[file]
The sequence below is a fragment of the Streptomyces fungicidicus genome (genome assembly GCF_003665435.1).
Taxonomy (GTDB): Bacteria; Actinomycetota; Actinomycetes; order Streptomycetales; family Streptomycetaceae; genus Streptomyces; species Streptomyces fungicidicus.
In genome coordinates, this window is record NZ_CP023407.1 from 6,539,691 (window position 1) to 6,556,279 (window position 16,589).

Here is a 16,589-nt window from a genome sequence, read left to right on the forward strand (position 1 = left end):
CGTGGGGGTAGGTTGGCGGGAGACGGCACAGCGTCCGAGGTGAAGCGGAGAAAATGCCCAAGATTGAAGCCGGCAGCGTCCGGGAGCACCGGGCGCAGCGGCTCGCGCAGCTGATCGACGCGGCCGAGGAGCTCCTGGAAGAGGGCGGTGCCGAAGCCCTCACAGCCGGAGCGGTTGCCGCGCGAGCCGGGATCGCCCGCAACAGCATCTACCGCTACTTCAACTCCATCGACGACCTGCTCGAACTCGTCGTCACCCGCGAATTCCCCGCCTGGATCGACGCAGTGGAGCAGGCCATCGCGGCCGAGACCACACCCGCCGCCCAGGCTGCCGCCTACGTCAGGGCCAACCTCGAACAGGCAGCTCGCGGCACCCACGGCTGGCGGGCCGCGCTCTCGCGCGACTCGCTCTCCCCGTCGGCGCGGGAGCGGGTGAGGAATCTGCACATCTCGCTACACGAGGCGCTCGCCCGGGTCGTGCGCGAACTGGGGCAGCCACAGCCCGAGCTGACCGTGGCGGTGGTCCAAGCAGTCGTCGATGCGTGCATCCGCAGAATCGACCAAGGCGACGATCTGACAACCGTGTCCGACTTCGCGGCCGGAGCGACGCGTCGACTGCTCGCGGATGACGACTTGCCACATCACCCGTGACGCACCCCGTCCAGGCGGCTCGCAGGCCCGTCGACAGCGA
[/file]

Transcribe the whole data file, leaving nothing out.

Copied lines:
The sequence below is a fragment of the Streptomyces fungicidicus genome (genome assembly GCF_003665435.1).
Taxonomy (GTDB): Bacteria; Actinomycetota; Actinomycetes; order Streptomycetales; family Streptomycetaceae; genus Streptomyces; species Streptomyces fungicidicus.
In genome coordinates, this window is record NZ_CP023407.1 from 6,539,691 (window position 1) to 6,556,279 (window position 16,589).

Here is a 16,589-nt window from a genome sequence, read left to right on the forward strand (position 1 = left end):
CGTGGGGGTAGGTTGGCGGGAGACGGCACAGCGTCCGAGGTGAAGCGGAGAAAATGCCCAAGATTGAAGCCGGCAGCGTCCGGGAGCACCGGGCGCAGCGGCTCGCGCAGCTGATCGACGCGGCCGAGGAGCTCCTGGAAGAGGGCGGTGCCGAAGCCCTCACAGCCGGAGCGGTTGCCGCGCGAGCCGGGATCGCCCGCAACAGCATCTACCGCTACTTCAACTCCATCGACGACCTGCTCGAACTCGTCGTCACCCGCGAATTCCCCGCCTGGATCGACGCAGTGGAGCAGGCCATCGCGGCCGAGACCACACCCGCCGCCCAGGCTGCCGCCTACGTCAGGGCCAACCTCGAACAGGCAGCTCGCGGCACCCACGGCTGGCGGGCCGCGCTCTCGCGCGACTCGCTCTCCCCGTCGGCGCGGGAGCGGGTGAGGAATCTGCACATCTCGCTACACGAGGCGCTCGCCCGGGTCGTGCGCGAACTGGGGCAGCCACAGCCCGAGCTGACCGTGGCGGTGGTCCAAGCAGTCGTCGATGCGTGCATCCGCAGAATCGACCAAGGCGACGATCTGACAACCGTGTCCGACTTCGCGGCCGGAGCGACGCGTCGACTGCTCGCGGATGACGACTTGCCACATCACCCGTGACGCACCCCGTCCAGGCGGCTCGCAGGCCCGTCGACAGCGA